Minimal important differences in the EORTC QLQ-C30 in patients with advanced cancer
Bedard, G.; Zeng, L.; Zhang, L.; Lauzon, N.; Holden, L.; Tsao, M.; Danjoux, C.; Barnes, E.; Sahgal, A.; Poon, M.; Chow, E.
Asia-Pacific Journal of Clinical Oncology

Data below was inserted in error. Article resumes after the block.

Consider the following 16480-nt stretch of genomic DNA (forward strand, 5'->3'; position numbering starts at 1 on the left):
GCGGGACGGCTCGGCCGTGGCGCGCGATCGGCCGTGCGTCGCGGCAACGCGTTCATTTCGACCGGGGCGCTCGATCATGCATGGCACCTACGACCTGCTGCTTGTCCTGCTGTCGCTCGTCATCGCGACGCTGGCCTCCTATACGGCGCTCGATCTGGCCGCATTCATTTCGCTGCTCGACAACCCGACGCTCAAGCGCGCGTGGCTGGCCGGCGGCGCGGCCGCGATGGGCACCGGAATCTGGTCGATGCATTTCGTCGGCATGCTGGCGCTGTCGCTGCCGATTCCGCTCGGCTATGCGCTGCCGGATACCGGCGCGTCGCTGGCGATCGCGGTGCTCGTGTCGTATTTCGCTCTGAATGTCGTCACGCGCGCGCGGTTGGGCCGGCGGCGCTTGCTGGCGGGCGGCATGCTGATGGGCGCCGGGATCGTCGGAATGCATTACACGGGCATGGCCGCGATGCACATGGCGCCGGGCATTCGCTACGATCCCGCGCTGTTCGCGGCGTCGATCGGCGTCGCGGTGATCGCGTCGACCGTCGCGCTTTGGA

Aims: Quality of life (QOL) is important in patients with advanced cancer. The European Organisation for Research and Treatment of Cancer (EORTC) QLQ-C30 is a general QOL tool used in cancer patients. Often, with a large enough sample, statistical significance of changecan be reached, however the clinical significance is often unknown. This study aimed to determine the magnitude of change that is meaningful to advanced cancer patients in the EORTC QLQ-C30. Methods: Patients completed the EORTC QLQ-C30 at baseline and 1 month post-radiation to assess changes in their QOL. Minimal important differences (MID) were calculated through anchor and distribution-based methods for improvement and deterioration. The two anchors of overall health and overall QOL were used to determine meaningful change. Results: Statistically significant meaningful changes were seen in the use of both anchors. The overall health anchor produced a greater number of scales and symptoms that reached a statistically significant meaningful change. Meaningful change for improvement with these two anchors ranged from 9.1 units (cognitive functioning) to 23.5 units (pain), and for deterioration it ranged from 7.2 units (physical functioning) to 13.5 units (role functioning). Distribution-based estimates were closest to 0.5 SD. Conclusion: Knowledge of meaningful change on the EORTC QLQ-C30 allows physicians to assess patients’ changes over time, along with evaluating the impact of treatment on a patient’s QOL. This knowledge gives insight into whether the treatment is effective and, ultimately, whether it should be continued. Knowledge of MID may assist in the determination of sample size for future trials. 2013 Wiley Publishing Asia Pty Ltd.